Antarctica is changing from a fridge for the world – which keeps temperatures down – to “a radiator,” scientists warned yesterday.
Ice on land and sea in Antarctica normally reflects the sun’s rays back into space, but since water forms ponds and lakes in Antarctica, it absorbs heat.
Professor Martin Siegert said the South Pole continent is ‘a huge, expanse of white surface… it does an enormous amount of work for the planet in terms of a lot of solar radiation being reflected back into space’.
The same process — where ice has melted and exposes the ocean — is already happening in the Arctic, he said.
Professor Siegert, a glaciologist at the University of Exeter, said sea ice around the frozen continent is currently at its lowest level since satellites began observing it in 1979, surpassing the previous minimum record set last year.
Antarctica is turning from a refrigerator for the world – which keeps temperatures down – to ‘a radiator,’ scientists warned yesterday
During a winter heat wave in March 2022, temperatures rose nearly 40°C above the norm in East Antarctica, from about -50°C to -10°C, and had it happened in the summer, the surface of the ice caps have started melting, something scientists said they’ve never seen before.
Professor Siegert said: ‘I think the scientific community is shocked by the lack of sea ice this season, so much less than in previous years’.
Due to Antarctica’s harsh environment and remote location, less data is available to unequivocally link such events to human-induced climate change, but scientists say they are to be expected on a warming planet.
Professor Siegert added: ‘I think it’s fair to assume that with the Antarctic heat event that we’ve seen, that’s the kind of thing that was expected with global warming from fossil fuel burning, and the has happened.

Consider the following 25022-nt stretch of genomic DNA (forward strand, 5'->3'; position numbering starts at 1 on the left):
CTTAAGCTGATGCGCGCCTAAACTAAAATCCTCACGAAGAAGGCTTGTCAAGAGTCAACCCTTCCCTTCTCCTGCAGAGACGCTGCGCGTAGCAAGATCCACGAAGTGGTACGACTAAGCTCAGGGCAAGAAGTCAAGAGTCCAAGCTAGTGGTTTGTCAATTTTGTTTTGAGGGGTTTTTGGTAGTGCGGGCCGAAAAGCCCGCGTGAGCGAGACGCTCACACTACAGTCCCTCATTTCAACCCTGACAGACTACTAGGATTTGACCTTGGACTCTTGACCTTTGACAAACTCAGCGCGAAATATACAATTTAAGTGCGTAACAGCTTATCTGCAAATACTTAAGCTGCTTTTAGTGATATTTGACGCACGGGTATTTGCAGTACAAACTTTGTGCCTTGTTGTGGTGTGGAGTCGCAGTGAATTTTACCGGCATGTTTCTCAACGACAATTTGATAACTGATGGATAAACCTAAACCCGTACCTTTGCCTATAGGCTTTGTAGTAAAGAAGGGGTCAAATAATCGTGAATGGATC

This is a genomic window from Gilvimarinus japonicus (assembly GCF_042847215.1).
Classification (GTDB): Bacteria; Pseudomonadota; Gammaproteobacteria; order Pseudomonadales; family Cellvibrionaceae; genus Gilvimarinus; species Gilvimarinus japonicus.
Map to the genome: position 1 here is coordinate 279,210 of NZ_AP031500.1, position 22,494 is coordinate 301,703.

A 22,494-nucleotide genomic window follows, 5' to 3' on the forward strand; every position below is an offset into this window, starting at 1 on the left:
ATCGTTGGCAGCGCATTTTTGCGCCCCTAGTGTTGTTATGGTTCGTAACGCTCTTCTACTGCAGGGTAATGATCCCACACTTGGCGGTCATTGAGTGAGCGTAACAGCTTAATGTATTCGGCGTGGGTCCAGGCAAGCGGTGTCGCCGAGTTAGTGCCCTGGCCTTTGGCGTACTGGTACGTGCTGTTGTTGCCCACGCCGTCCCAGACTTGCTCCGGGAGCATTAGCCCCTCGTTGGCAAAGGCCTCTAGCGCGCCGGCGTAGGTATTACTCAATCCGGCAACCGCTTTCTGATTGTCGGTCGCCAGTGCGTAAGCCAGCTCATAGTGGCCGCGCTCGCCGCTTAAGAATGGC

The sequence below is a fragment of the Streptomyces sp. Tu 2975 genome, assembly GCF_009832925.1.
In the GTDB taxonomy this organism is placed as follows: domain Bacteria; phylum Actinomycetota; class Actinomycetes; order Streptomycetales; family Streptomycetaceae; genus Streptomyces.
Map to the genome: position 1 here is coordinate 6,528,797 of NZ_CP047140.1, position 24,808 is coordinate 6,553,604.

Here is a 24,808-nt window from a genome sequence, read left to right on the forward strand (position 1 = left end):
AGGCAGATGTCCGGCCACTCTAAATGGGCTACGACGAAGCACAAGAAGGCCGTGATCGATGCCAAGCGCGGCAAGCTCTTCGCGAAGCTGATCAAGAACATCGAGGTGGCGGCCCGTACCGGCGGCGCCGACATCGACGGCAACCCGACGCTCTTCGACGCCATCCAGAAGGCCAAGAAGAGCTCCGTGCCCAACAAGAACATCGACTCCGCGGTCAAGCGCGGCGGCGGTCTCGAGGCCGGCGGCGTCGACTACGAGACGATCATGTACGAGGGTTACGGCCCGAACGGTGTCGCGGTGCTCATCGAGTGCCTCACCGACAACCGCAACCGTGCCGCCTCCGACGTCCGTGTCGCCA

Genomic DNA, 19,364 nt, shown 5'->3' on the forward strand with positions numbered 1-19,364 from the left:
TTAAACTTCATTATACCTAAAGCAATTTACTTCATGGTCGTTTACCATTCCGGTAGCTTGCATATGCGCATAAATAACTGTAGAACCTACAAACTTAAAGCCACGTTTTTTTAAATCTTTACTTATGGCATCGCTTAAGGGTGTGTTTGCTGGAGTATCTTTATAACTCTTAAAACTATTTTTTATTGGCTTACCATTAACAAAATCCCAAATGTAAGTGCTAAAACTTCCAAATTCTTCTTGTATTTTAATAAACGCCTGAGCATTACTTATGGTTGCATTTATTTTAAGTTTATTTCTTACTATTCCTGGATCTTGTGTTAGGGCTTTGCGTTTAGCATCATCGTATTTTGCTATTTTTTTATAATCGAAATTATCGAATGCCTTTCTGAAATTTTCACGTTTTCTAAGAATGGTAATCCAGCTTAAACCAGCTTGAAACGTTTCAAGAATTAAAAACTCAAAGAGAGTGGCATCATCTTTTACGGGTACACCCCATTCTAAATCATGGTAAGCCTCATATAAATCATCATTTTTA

“It could be, because we’ve provided a lot of scientific evidence, that it was just one of those once-in-1,000-year events, but that’s so unlikely, and I think it’s perfectly scientifically reasonable to assume that it is. linked to our warming planet.’
Working with scientists from the UK, Chile and South Africa, Professor Siegert has examined evidence of extreme events in Antarctica and said it is ‘almost certain’ that their severity will increase unless greenhouse gas emissions are controlled.
Publishing their work in the journal Frontiers in Environmental Science, they identified nearly a dozen ways human influences are changing Antarctica, from melting sea and land ice, ice shelf collapse, warming oceans and atmosphere, near-extinction of marine animals and introduction of strange species like moss and grass.
Scientists are particularly concerned about what may happen in the coming years if the warming effects of El Nino take hold.
Dr. Anna Hogg from the University of Leeds said: ‘As someone who sees this happening on a daily basis I find it really surprising and disconcerting to see the changes on the scale they are already taking place.’ She said it would take centuries for collapsed ice shelves to recover, if at all.
Extreme events such as ice shelf collapse or heat waves combine to create cascading or multiplying effects that span the globe and threaten native species
These collapses do not directly contribute to sea level rise, as the ice is already floating, but it means that ice from land flows much faster into the sea via glaciers, accelerating the rate of sea level rise.
If all the ice in Antarctica melted, although scientists don’t believe it will happen any time soon, it would raise global sea levels by 57 metres.
Extreme events such as ice shelf collapse or heat waves combine to create cascading or multiplying effects that extend across the globe, as well as threaten native species.
The team of scientists is calling for more environmental protection measures to help preserve increasingly fragile ecosystems that are increasingly exposed.
Melting ice could lead to better access for ships that carry more people, for example, who should therefore be more careful not to put foreign seeds on their boots.
The British Foreign Office is seeking better protection for emperor penguins, which are a “climate-sensitive” species, said Jane Rumble, head of the polar regions.